“Book a pro photographer easily and affordably.”
This claim stands large and in charge on the front page of Snappr, and Australian app that works as a matchmaking service connecting photographers to people at an insanely low price point. In theory, it all sounds dandy, because I think we are all in agreeance that exposure & client reach are very limited when you are running a freelance photography business. When you don’t have someone responding to your flooded inquiry emails and managing the communication and outreach aspect of your business, this app could quite possibly be your knight in shining armor.
Too bad this isn’t a fairy tale. Starting out at a $59 AUD price point for 30 minutes of shooting (which is around $45 USD just to give you an understanding even though the app is currently only available in Australian cities) this outrageous claim actually means that your professional work has been devalued to $1.50 USD per minute. Within this 30 minute shoot you are expected to deliver 5 hi-res images & as if the embarrassment wasn’t enough, pay for an unspecified limit of travel.
Professional photographers out there must be cringing just at the sight of those numbers, but could this app appeal to the masses of amateur photographers looking to earn a decent income on a job-to-job basis? Even at these rates, entry-level freelancers wouldn’t be able to afford a decent standard of living, on top of the fact that there is no guarantee that work would be constantly coming to you from the app. DIY Photography states that at Snappr’s highest price point, a whopping $749 AUD ($572 USD), a consumer receives a 7 hour shoot with all digital files included – subtract “Snappr’s cut, travel tax, post-production time, and other costs and barely left with enough to buy yourself a decent steak dinner, if that.
Maybe this isn’t a devaluation, maybe it is simply just another way to expand your market distribution, an infamous claim of the boom of tech-service companies alongside Snappr like Uber, Seamless, and Air BNB. Resource Magazine interviewed a former Snappr photographer, Hugo Lopes, who argues that “They’re encouraging people to hire a professional, even if it’s not a high level professional. I think they’re helping to make professional photography accessible to everyone. And it’s up to each professional, to decide whether to participate or not and evaluate if the amounts paid are worth it.” Ironically, Lopes decided to leave Snappr due to it’s low prices.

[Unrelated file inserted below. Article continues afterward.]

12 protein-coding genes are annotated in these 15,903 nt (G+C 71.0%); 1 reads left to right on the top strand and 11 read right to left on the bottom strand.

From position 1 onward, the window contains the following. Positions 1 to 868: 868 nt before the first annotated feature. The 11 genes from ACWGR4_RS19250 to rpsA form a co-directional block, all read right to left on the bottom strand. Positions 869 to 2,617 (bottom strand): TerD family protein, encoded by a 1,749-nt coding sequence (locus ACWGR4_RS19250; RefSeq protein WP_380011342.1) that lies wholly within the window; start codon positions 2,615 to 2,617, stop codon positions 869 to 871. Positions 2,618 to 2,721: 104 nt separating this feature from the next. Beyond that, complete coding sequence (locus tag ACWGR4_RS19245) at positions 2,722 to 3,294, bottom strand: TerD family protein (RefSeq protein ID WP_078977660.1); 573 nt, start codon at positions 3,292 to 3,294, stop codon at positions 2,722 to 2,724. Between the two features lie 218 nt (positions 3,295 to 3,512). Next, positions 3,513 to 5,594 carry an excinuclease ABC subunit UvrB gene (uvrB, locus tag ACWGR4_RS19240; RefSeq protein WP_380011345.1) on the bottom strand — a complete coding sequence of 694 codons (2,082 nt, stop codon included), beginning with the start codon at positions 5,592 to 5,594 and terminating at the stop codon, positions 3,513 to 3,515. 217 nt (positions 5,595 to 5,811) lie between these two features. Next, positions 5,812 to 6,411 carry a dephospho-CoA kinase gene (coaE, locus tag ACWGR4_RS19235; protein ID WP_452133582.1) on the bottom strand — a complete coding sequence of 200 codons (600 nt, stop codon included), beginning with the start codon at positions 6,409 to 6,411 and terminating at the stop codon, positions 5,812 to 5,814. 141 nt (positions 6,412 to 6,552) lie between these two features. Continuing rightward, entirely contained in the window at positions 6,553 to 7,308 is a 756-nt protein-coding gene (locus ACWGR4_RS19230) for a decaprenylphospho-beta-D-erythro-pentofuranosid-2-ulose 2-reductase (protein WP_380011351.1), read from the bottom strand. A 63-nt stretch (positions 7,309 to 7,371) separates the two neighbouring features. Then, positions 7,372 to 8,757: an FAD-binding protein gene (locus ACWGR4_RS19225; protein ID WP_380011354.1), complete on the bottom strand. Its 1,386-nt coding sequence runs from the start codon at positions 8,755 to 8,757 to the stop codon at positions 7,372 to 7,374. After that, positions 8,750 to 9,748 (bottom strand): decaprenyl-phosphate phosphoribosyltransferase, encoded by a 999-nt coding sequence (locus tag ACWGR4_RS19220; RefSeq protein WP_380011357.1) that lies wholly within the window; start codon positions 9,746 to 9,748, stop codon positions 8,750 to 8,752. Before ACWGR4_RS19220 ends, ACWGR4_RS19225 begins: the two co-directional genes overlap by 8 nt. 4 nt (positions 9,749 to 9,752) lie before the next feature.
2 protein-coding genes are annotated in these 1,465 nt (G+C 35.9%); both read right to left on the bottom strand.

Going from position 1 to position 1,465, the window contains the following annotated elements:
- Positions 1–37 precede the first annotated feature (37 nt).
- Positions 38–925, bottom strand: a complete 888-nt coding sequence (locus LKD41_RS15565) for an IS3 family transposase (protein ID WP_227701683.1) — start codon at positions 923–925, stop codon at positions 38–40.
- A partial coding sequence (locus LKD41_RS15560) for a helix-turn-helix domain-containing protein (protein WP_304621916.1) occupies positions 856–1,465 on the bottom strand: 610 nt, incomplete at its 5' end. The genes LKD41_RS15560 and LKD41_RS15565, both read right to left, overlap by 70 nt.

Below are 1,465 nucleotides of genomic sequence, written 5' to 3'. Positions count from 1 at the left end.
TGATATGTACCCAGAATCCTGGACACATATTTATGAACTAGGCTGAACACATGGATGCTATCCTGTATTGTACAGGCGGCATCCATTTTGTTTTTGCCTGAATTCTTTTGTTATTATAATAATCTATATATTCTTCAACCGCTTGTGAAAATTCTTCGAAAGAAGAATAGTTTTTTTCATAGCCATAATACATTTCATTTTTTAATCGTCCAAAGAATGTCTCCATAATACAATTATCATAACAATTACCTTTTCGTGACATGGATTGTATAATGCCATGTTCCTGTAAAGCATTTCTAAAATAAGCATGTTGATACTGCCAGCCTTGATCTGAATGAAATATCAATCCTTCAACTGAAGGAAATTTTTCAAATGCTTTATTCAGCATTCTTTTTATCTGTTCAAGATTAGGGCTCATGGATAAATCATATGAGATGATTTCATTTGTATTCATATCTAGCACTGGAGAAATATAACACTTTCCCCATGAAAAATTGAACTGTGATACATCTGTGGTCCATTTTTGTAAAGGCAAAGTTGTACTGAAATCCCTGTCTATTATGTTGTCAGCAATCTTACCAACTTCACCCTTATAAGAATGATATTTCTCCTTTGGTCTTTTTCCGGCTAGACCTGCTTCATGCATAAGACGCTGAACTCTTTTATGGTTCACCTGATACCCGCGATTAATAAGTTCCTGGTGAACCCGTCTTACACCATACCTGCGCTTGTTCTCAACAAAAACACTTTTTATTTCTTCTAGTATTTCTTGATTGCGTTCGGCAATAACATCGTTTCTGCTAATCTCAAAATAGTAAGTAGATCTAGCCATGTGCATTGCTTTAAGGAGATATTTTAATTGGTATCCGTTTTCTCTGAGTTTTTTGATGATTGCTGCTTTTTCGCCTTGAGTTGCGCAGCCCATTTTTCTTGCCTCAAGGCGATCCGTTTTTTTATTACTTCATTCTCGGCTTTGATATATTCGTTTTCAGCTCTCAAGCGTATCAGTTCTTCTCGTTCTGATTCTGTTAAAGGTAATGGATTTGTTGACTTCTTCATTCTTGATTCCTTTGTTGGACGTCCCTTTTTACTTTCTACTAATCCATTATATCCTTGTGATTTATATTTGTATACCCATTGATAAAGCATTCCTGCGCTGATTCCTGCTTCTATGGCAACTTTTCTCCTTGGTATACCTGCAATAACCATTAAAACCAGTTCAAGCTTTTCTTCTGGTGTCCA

Alas, Ttere is still more icing on this cake. Regardless of your niche, Snappr requires photographers to shoot 60 images per hour of shooting, meaning if you are shooting a family portrait session you better be firing away. Seems like a lot of work for very little reward. Snappr’s Instagram feed is populated by the work of photographer’s contracted by their site, which even in its attempt, seems like a feeble way to promote its users.
Apart from all of this, a big concern is how the company assures users that it will “hand-pick the very best professional photographers through a rigorous screening and interview process” yet there is no specification on the criterion, experience, or level of creativity they are being judged on. You decide for yourself – how will you let your worth be determined?